The Mystery of the Dancing Doppelganger

In 1925 a film was released called The Masked Bride. It starred Mae Murray as a dancer of the Paris underground who gets caught up in romance and crime. No copies of the film survive and it is now considered lost, which is a real shame as it sounds like an interesting film in its own right:

(Times Union, December 1, 1925)

What makes this film so interesting to me, though, is that Buster Keaton’s identical twin apparently acted in the film as a nightclub Apache (ah-PAHSH) dancer.

Until a few things were pointed out to me, I was pretty much ready to battle down to the teeth that the mystery man in these photos was, in fact, Buster Keaton. Maybe he was doing someone a favor and hopped on set to show off his rumored dancing skills in between filming his own works, Go West and Seven Chances.

And, I mean, c’mon. Could he look more like Buster?

Ernie Orsatti was considered a great Buster lookalike, but no one’s talking about this guy?

Ernie Orsatti

Anyway, the real problem with this Buster theory comes down to the first finger on the right hand — Buster lost part of his as a child, and the mystery man apparently has his whole finger. And the ear.

This ear
(slightly enhanced for clarity)

The finger I’m more willing to attempt to explain away with various photography tricks of the time, but the ear not as much. According to Sherlock Holmes in “The Adventure of the Cardboard Box” (and also…science) the human ear is unique. Like a thumbprint. And despite the fact that the ear shape does look quite a bit like Buster’s,

as far as I know, there’s no accounting for its attached quality at the base. Attached earlobes are genetic and Buster just doesn’t have it. At least not so prominently. (Unless! This isn’t a genetically attached earlobe and is maybe something more temporary? Or maybe it’s just some weird shadow?? . . .You can see how unwilling I am to give up my conspiracy theories. . .)

Apparently it was typical for the Apache to focus completely on the woman and her daring performance, so it was pretty common for the man to not be acknowledged at all. There’s no record anywhere to be found of who this mystery man might be. Despite his uncredited performance, he’s still featured in some prominent advertising:

Until we unearth an alternative candidate for the mystery man, I personally refuse to give up my remaining thread of hope that if The Masked Bride is ever found there’s a chance we might get to see Buster do some serious Apache style dancing. Like this:

Les Vampires (1915)

But I guess we’ll just have to be satisfied with his performance in Doughboys, where Buster takes the part of the lady. And kills it.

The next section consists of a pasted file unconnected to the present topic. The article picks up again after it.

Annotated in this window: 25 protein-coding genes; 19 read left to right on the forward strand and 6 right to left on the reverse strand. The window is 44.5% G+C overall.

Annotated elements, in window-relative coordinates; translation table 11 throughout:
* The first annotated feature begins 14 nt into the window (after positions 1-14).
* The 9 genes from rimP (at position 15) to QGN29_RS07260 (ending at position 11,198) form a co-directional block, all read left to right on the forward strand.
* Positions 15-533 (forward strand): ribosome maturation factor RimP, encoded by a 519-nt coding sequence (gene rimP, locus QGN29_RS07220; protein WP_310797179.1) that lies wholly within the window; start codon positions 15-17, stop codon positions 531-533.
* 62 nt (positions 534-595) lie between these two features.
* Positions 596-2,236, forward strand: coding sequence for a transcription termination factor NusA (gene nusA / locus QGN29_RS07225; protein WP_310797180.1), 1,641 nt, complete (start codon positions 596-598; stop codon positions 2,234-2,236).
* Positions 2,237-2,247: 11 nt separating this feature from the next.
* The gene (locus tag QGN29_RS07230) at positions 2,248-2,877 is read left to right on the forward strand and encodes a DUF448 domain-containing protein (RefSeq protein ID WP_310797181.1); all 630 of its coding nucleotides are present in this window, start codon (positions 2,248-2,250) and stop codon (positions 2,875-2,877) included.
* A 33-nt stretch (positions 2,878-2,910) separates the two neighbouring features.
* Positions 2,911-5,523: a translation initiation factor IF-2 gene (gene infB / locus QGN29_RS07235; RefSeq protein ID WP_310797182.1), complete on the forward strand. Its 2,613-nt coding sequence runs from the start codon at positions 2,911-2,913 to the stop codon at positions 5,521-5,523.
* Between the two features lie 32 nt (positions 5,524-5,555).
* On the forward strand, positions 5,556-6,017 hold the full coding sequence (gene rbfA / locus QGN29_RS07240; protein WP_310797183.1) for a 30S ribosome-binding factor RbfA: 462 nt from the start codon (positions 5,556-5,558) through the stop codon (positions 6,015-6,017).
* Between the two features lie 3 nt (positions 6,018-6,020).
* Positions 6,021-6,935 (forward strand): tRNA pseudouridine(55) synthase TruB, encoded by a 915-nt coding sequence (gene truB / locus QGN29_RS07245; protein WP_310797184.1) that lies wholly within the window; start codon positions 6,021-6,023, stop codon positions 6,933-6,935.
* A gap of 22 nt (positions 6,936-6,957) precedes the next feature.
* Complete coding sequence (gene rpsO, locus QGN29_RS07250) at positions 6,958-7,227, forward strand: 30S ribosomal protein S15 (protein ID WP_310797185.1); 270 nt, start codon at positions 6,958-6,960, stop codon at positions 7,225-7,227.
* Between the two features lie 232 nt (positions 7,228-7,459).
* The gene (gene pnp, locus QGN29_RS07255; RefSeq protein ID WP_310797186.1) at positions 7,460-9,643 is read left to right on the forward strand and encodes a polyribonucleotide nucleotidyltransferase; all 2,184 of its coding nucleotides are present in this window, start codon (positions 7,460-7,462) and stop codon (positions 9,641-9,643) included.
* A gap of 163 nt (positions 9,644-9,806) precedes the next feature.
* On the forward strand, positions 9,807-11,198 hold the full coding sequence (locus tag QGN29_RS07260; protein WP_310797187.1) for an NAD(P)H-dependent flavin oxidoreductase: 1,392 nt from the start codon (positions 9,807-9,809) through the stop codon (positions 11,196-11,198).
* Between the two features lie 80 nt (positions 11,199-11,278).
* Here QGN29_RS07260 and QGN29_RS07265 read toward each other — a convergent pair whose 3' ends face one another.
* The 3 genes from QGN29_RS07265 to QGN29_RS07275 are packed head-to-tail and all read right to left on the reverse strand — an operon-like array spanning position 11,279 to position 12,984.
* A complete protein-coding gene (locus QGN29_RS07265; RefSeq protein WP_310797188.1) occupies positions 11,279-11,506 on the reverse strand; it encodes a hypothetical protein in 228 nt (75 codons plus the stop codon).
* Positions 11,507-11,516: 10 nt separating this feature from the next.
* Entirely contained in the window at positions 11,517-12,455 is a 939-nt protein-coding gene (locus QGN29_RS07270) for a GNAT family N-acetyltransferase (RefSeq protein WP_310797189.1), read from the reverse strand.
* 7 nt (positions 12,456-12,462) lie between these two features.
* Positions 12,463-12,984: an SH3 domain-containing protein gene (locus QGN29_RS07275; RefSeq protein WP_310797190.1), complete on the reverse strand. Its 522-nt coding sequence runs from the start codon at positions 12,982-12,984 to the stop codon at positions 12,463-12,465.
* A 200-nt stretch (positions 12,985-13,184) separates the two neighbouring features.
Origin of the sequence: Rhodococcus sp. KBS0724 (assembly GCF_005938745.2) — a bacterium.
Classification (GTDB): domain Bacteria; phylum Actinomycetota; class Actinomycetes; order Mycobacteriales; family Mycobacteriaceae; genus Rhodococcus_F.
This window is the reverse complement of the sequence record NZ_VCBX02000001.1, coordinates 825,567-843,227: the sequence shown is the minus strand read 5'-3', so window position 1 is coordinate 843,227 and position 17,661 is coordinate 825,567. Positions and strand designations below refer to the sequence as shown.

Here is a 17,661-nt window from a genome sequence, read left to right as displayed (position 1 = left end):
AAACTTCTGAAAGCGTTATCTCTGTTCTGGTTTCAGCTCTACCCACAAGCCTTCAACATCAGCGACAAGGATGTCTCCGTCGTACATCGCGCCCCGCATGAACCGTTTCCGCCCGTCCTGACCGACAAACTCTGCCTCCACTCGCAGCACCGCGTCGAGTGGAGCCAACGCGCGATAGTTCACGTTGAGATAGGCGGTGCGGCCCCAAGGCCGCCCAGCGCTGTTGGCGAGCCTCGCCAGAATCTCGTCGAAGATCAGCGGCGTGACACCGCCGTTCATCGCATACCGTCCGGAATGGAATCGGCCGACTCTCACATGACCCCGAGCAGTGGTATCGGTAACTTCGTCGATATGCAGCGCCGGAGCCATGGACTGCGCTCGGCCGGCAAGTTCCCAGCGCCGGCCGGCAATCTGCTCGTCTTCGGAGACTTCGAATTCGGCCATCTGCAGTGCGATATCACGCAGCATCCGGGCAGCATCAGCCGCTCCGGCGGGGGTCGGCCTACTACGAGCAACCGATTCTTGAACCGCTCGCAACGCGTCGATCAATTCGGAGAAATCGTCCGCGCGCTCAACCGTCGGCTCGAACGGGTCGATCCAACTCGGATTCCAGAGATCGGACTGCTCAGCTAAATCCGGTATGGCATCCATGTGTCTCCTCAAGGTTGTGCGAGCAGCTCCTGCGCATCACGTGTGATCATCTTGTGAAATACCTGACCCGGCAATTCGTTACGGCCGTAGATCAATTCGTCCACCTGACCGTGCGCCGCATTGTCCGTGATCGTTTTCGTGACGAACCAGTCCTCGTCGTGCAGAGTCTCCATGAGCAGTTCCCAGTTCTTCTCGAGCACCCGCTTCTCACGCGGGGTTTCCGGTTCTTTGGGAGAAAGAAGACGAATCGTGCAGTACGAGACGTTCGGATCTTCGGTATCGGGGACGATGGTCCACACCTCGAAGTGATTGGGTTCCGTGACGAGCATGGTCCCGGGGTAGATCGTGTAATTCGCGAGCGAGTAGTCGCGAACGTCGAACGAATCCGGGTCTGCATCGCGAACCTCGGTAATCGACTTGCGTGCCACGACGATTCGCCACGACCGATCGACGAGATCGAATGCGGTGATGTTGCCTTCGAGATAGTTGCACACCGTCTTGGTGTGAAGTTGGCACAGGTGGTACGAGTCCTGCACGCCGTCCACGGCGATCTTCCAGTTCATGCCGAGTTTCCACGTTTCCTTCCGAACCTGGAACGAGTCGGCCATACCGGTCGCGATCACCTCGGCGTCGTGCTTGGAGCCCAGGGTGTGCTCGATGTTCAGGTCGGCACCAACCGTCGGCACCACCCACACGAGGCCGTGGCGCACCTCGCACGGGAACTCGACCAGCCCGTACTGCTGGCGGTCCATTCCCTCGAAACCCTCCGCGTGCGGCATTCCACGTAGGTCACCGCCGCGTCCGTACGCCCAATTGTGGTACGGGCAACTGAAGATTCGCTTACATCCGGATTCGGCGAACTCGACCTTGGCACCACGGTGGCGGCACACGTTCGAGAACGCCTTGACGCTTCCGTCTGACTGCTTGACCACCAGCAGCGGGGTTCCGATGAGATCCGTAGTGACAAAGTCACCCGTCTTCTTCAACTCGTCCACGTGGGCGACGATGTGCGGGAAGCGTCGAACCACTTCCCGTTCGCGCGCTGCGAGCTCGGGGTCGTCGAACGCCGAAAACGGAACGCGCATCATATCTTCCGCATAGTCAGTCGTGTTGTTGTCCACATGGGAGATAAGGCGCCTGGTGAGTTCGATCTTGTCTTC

MGM’s Doughboys (1930)

If anyone has any information about The Masked Bride, the mystery doppelganger or attached earlobes, please do let me know!

Mystery: Buster the Lifeguard?

Frequently while hunting through articles I find one that makes me stop and go hmm…really? Usually it’s pretty obvious where the mix-up happened. A lot of times if a story was good, newspapers would dust it off, change the name of the film it’s related to and run it again as advertisement. At other times it’s clear that Buster had nothing to do with the quotes attributed to him, but that they were written by his publicist. There are dozens of printed jokes (some of them hilarious) that I wonder if Buster ever heard of at all.

But every once in a while I come across an article that creates a real mystery in my mind. It’s much harder to explain exactly what the writer was thinking. What rumor they heard and blew up like a shiny balloon, or if there is actually any truth to the information presented.

This is one of those suspicious articles:

(Los Angeles Evening Post-Record, September 16, 1920)

I rank it as suspicious, because the quotes do sound to me like Buster. Was a newspaper man present at a casual, playful conversation and decided to record it? Are they making a silly reference to Arbuckle’s “Coney Island?” Did Buster talk about saving one life and they decided to make the story a little more interesting?

Here’s my guess:

I’m wondering if someone either read these articles about Buster’s leading lady, or were present at a conversation where both Buster and Sybil talked about swimming and saving lives, and they got the stories muddled:

(The Los Angeles Times, June 4, 1920)
(St. Joseph Gazette, June 20, 1920)

Then they decided to exaggerate – seven lives to fourteen, and the actual quotes are Buster talking about lifeguarding in general and funny terms.

Or, I could be totally wrong. What do you think? Anyone ever heard of Buster being a lifeguard?